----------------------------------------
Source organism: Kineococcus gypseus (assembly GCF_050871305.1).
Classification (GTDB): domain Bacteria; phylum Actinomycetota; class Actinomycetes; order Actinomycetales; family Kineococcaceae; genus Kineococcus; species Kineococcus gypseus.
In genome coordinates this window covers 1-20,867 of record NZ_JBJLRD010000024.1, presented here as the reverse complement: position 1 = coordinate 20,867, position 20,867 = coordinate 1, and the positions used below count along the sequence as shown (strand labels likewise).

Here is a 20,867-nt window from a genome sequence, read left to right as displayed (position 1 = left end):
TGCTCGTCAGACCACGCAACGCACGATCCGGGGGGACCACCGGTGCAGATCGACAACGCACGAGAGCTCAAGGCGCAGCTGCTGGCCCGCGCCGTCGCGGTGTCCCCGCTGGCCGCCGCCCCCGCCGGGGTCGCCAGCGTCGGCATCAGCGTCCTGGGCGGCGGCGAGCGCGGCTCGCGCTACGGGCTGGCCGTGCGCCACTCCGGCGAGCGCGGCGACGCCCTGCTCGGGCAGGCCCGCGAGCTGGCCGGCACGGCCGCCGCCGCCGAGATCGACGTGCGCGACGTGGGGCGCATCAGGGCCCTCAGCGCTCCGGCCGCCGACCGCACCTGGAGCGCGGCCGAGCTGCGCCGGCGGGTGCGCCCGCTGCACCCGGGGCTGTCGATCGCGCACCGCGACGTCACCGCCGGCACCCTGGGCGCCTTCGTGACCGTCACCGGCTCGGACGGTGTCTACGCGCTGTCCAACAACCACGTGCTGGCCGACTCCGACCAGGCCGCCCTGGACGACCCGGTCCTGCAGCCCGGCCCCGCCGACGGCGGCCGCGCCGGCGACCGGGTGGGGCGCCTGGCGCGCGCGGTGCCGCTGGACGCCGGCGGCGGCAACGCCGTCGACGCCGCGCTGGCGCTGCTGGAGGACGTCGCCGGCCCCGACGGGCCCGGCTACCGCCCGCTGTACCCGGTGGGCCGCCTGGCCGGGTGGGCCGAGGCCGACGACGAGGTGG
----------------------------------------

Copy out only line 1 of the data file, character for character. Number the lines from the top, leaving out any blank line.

Source organism: Kineococcus gypseus (assembly GCF_050871305.1).